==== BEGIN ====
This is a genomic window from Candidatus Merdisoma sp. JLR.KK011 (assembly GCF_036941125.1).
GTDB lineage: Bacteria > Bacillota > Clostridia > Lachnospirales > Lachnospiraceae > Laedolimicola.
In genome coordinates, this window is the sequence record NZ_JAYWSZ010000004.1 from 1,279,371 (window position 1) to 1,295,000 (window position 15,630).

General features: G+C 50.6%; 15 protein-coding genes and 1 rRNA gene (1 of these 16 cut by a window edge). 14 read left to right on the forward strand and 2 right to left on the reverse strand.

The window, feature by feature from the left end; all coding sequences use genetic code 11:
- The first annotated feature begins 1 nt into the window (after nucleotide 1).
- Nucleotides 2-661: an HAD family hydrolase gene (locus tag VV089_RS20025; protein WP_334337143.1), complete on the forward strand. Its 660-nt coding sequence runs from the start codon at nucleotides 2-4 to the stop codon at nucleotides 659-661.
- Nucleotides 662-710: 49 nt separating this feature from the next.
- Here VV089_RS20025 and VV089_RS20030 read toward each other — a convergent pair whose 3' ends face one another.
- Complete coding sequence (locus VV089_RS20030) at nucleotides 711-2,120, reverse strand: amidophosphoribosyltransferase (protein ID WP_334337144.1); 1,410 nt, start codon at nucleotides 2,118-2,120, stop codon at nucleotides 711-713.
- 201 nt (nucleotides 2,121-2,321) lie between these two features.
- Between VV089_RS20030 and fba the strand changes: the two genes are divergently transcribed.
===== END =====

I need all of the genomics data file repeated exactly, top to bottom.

This is a genomic window from Candidatus Merdisoma sp. JLR.KK011 (assembly GCF_036941125.1).
GTDB lineage: Bacteria > Bacillota > Clostridia > Lachnospirales > Lachnospiraceae > Laedolimicola.
In genome coordinates, this window is the sequence record NZ_JAYWSZ010000004.1 from 1,279,371 (window position 1) to 1,295,000 (window position 15,630).

General features: G+C 50.6%; 15 protein-coding genes and 1 rRNA gene (1 of these 16 cut by a window edge). 14 read left to right on the forward strand and 2 right to left on the reverse strand.

The window, feature by feature from the left end; all coding sequences use genetic code 11:
- The first annotated feature begins 1 nt into the window (after nucleotide 1).
- Nucleotides 2-661: an HAD family hydrolase gene (locus tag VV089_RS20025; protein WP_334337143.1), complete on the forward strand. Its 660-nt coding sequence runs from the start codon at nucleotides 2-4 to the stop codon at nucleotides 659-661.
- Nucleotides 662-710: 49 nt separating this feature from the next.
- Here VV089_RS20025 and VV089_RS20030 read toward each other — a convergent pair whose 3' ends face one another.
- Complete coding sequence (locus VV089_RS20030) at nucleotides 711-2,120, reverse strand: amidophosphoribosyltransferase (protein ID WP_334337144.1); 1,410 nt, start codon at nucleotides 2,118-2,120, stop codon at nucleotides 711-713.
- 201 nt (nucleotides 2,121-2,321) lie between these two features.
- Between VV089_RS20030 and fba the strand changes: the two genes are divergently transcribed.